Berlin Film Review: ‘Adam’

The rash request that an irresponsible mother makes of her naïve, hearing-impaired, teenage son forms the loose focus of low-budget indie drama “Adam,” the brief second feature by Iceland-born, Berlin-based writer-helmer Maria Solrun (“Jargo”), who also produces.

Too many script holes make this Berlin-set, family-crafted production more of a mood piece than the poignant, provocative tale it might have been.

Nevertheless, it succeeds as a showcase for the thesping talents of the helmer’s athletic son (a producer as well), who essays the eponymous lead.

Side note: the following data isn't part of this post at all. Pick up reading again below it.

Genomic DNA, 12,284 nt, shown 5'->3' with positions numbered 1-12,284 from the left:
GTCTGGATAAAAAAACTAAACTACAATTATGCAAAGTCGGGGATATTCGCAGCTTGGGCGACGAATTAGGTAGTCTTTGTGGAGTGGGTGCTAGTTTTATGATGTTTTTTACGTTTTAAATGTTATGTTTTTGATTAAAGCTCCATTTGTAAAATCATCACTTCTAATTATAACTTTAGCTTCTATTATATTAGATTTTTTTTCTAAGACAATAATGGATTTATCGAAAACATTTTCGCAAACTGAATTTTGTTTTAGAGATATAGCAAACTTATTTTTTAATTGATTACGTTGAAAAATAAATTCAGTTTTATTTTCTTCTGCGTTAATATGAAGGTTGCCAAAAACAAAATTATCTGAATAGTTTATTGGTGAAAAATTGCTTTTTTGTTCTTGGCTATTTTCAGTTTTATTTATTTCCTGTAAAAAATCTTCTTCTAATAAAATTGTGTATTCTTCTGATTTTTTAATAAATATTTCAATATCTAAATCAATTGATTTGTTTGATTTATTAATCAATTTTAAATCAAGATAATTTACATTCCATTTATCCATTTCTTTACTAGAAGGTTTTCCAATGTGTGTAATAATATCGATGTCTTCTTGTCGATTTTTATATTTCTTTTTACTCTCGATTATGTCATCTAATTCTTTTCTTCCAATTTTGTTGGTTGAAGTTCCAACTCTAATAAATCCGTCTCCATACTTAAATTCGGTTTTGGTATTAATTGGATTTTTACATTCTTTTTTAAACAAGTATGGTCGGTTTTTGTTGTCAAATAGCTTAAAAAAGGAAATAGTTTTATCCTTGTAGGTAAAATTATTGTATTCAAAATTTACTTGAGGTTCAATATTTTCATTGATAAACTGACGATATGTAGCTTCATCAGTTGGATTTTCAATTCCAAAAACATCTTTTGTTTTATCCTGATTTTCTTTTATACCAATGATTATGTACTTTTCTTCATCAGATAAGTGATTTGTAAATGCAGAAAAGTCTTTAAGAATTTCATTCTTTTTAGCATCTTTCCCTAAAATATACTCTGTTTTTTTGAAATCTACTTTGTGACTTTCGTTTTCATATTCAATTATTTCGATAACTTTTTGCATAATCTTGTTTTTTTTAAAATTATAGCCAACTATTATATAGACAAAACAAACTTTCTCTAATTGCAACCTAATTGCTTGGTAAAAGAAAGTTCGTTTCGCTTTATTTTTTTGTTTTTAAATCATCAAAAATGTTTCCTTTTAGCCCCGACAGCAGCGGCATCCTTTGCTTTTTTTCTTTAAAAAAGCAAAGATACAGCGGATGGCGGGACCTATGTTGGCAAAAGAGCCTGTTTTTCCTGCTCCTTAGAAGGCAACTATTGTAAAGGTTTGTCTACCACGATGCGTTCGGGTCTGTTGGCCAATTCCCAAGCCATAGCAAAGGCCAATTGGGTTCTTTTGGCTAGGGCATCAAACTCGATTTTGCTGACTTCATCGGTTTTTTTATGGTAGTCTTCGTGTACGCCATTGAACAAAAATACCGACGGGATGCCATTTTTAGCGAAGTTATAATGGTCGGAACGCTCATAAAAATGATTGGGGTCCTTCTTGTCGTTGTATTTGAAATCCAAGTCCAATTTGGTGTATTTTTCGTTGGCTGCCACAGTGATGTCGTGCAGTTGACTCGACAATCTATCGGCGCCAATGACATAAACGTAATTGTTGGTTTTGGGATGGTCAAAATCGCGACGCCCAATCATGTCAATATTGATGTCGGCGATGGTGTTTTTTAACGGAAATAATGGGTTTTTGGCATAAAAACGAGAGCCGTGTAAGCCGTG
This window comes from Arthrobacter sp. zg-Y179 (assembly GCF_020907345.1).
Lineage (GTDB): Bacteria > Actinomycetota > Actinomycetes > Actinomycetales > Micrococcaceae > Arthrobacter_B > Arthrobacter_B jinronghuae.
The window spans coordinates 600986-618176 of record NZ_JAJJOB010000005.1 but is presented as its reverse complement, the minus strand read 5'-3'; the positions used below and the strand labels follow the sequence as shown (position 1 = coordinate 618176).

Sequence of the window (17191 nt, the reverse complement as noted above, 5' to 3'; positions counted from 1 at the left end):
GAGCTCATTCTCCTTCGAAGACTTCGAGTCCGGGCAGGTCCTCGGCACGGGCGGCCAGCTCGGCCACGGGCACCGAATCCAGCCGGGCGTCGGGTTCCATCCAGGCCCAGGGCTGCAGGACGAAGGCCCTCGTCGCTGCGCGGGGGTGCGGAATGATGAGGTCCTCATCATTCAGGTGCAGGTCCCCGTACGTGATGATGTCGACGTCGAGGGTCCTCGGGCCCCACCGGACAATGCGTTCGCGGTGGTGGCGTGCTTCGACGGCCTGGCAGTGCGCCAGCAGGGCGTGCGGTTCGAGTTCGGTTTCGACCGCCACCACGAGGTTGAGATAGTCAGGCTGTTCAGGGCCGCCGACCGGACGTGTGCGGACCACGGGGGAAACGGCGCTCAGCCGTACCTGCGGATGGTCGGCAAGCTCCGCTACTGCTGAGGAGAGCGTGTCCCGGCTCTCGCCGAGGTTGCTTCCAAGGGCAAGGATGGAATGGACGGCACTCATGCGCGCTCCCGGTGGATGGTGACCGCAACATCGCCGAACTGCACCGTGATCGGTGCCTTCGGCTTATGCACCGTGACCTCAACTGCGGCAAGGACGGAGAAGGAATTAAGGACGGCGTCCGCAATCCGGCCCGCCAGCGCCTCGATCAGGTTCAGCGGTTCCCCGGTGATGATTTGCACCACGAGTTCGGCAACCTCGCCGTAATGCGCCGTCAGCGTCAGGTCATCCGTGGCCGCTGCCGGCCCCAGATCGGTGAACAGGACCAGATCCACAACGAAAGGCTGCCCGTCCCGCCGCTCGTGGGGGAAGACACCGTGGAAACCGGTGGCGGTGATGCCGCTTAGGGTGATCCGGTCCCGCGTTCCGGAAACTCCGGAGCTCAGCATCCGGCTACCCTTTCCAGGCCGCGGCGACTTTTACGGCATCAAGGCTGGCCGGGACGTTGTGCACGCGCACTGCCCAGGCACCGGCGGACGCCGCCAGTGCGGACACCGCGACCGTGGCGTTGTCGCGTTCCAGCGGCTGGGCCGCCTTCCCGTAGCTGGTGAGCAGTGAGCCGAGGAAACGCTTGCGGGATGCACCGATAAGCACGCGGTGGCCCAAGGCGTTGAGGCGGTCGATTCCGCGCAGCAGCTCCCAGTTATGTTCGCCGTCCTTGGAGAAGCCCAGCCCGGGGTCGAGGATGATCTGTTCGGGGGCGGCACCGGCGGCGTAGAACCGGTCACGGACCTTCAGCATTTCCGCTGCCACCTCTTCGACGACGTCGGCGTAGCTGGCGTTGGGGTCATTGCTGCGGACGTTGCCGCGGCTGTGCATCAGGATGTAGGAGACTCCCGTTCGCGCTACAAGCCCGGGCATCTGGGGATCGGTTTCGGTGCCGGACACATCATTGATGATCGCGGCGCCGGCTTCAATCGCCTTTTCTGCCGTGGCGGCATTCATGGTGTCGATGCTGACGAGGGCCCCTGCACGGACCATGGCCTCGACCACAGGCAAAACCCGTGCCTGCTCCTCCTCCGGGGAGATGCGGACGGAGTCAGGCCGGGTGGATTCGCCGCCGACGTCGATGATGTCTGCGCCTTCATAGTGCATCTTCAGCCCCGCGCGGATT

Further fest play should follow.Despite a terrible haircut and even worse dress sense, blonde, blue-eyed Adam (Magnus Mariuson) is a handsome lug who has no trouble scoring dates on Tinder and converting them into the occasional roll in the hay, even though he doesn’t speak aloud to the ladies involved.

Rather, he’s a lip-reader who communicates with sign language, various electronic devices and sometimes old-fashioned pencil and paper.

Audiences

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